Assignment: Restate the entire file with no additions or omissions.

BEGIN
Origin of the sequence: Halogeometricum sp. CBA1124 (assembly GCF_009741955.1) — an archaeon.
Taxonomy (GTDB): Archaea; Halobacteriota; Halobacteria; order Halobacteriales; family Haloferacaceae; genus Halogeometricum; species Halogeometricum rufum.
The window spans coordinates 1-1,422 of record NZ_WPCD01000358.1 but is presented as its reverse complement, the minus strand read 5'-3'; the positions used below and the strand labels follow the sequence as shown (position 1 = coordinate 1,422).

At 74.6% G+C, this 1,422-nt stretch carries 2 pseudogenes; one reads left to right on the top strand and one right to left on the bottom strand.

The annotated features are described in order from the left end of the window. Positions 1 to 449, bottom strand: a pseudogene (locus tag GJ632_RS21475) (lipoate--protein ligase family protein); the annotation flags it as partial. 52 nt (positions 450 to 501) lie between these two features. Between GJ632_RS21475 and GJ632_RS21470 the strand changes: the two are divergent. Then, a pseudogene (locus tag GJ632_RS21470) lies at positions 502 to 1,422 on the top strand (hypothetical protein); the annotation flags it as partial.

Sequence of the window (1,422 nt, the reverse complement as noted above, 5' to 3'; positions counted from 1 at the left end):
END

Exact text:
Origin of the sequence: Halogeometricum sp. CBA1124 (assembly GCF_009741955.1) — an archaeon.
Taxonomy (GTDB): Archaea; Halobacteriota; Halobacteria; order Halobacteriales; family Haloferacaceae; genus Halogeometricum; species Halogeometricum rufum.
The window spans coordinates 1-1,422 of record NZ_WPCD01000358.1 but is presented as its reverse complement, the minus strand read 5'-3'; the positions used below and the strand labels follow the sequence as shown (position 1 = coordinate 1,422).

At 74.6% G+C, this 1,422-nt stretch carries 2 pseudogenes; one reads left to right on the top strand and one right to left on the bottom strand.

The annotated features are described in order from the left end of the window. Positions 1 to 449, bottom strand: a pseudogene (locus tag GJ632_RS21475) (lipoate--protein ligase family protein); the annotation flags it as partial. 52 nt (positions 450 to 501) lie between these two features. Between GJ632_RS21475 and GJ632_RS21470 the strand changes: the two are divergent. Then, a pseudogene (locus tag GJ632_RS21470) lies at positions 502 to 1,422 on the top strand (hypothetical protein); the annotation flags it as partial.

Sequence of the window (1,422 nt, the reverse complement as noted above, 5' to 3'; positions counted from 1 at the left end):